Orrick Argues Major Employment-Discrimination Case in U.S. Supreme Court

2 minute read | December.15.2023

  • Orrick Partner Bob Loeb presented oral argument to the U.S. Supreme Court in a major Title VII case, Muldrow v. City of St. Louis. The transcript and audio of the December 6 Supreme Court oral argument are available here.
  • The Court is reviewing whether an employment-discrimination claim about a lateral transfer or assignment can proceed to a jury without any proof of disadvantage resulting from the employment decision. The case may have a significant impact in many discrimination cases in which workers allege they were transferred for discriminatory reasons.
  • Representing the City of St. Louis, Bob argued that Title VII’s text and Supreme Court precedent interpreting that text require a plaintiff to show objective, material harm to make out a Title VII employment-discrimination case against her employer. He explained this harm requirement is “not a high bar, but there must be something more than personal preferences or the particular sensitivities of the employee,” to weed out lawsuits based on trivial grievances and petty slights. He detailed how courts for more than 30 years have properly read the statute to require “a material objective harm, viewed “through the lens of an objective employee, not the frailties of a particular sensitive employee.” He further explained that removing this requirement would open a floodgate of burdensome litigation: “If you open the door to those kind of lawsuits and had no meaningful threshold, the federal courts would become the super-personnel department not just for all private employers but for state governments and for local governments.”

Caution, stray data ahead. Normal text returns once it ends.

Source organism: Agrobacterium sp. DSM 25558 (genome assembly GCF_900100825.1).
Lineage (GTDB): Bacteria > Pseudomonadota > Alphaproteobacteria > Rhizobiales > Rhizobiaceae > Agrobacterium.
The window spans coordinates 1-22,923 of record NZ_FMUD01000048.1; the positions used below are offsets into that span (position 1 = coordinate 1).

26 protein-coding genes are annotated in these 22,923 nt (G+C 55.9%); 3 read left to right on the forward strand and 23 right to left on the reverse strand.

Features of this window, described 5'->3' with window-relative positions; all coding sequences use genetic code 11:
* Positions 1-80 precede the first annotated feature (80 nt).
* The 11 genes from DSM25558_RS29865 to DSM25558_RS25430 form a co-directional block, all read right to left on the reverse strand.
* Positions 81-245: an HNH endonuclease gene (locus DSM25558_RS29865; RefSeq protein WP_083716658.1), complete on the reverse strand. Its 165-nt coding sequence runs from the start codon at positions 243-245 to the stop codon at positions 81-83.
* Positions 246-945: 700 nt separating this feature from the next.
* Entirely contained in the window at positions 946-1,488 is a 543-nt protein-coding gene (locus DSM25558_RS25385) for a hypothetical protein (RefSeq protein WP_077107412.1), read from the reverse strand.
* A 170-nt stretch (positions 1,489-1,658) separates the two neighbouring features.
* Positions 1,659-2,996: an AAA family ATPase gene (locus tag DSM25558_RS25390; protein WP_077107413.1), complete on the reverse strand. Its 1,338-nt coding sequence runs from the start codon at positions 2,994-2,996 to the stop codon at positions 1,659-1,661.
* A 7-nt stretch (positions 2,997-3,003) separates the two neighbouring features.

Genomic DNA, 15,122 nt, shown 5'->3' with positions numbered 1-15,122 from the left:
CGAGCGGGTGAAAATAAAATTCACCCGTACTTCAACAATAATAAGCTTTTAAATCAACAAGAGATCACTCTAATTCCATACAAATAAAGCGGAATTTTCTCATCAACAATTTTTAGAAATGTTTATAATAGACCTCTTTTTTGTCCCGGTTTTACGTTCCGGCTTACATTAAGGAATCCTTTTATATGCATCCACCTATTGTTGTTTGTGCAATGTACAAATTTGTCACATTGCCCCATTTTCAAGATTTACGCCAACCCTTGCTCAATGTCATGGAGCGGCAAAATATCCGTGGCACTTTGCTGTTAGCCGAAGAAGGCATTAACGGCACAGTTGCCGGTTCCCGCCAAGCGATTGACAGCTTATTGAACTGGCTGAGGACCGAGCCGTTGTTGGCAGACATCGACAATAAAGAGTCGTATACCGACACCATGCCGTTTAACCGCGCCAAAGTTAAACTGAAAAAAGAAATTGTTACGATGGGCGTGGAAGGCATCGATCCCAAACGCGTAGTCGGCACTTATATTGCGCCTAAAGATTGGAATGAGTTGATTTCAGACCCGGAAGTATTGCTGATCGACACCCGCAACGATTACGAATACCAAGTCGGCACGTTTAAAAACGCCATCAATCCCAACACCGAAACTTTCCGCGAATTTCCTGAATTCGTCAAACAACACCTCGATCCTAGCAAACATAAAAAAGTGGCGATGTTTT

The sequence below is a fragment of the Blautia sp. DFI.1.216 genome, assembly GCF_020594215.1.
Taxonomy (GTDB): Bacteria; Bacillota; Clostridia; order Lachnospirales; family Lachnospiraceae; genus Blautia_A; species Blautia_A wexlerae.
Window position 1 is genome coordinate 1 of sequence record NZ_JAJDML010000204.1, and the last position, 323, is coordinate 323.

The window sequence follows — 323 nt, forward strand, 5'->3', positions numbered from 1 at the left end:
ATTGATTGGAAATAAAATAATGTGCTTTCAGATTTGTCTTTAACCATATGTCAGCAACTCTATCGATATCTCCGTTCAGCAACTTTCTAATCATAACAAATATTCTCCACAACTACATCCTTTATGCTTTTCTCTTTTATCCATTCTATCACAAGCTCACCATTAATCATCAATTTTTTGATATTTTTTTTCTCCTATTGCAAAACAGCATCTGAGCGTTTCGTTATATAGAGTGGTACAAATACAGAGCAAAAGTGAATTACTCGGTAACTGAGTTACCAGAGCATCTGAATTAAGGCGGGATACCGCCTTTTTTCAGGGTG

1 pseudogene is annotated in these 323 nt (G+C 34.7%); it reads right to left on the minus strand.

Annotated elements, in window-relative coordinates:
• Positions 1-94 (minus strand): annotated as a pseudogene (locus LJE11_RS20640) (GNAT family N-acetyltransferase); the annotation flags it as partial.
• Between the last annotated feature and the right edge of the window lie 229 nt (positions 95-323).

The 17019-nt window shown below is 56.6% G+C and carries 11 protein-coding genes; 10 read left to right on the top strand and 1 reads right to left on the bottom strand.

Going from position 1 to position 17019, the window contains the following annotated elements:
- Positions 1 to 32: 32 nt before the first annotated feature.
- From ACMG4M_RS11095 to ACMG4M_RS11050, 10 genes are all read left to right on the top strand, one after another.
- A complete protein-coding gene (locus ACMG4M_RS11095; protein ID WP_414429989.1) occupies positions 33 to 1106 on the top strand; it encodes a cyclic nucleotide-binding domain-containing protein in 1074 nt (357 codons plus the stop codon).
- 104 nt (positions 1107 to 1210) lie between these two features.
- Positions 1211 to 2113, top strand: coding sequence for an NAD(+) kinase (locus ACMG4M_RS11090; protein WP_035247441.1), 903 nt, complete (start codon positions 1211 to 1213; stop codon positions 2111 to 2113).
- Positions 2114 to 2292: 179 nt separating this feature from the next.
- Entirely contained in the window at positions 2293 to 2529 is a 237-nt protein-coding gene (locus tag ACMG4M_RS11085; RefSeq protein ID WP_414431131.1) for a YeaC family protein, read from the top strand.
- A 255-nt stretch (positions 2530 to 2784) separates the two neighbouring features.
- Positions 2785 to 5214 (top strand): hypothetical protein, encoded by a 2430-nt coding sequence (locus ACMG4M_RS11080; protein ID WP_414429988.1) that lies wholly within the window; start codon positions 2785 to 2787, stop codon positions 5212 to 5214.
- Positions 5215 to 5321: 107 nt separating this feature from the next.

• At oral argument, counsel for the employee, Brian Wolfman, argued that any action taken by the employer (even the distribution of different color pens) automatically satisfied the harm requirement if the employee claims it was taken based on a protected classification. As the National Law Journal reported: Justice Elena Kagan “pressed Muldrow’s attorney on whether eliminating an injury requirement would necessarily render illegal under Title VII those efforts to improve equality in the workplace…. Justice Amy Coney Barrett posed the same question about the legality of efforts to increase diversity.”
  • The stakes are particularly high for police departments, which must routinely reallocate staff to respond to evolving crime patterns, personnel shortages, and other needs of the community and department.
  • Amici filed briefs in support the City included briefs by the National School Boards Association, Chamber of Commerce of the United States of America (joined by the National Federation of Independent Business Small Business Legal Center, Inc., Restaurant Law Center, Inc., and National Retail Federation), sixteen states, and multiple organizations that represent thousands of counties, towns and cities.
  • A decision in the case is expected in the spring of 2024.

In addition to Bob, the Orrick team includes senior counsel Tom Bondy and associates Robbie ManhasJames Flynn, and Zachary Hennessee. Lead counsel for the City of St. Louis is Sheena Hamilton, City Counselor.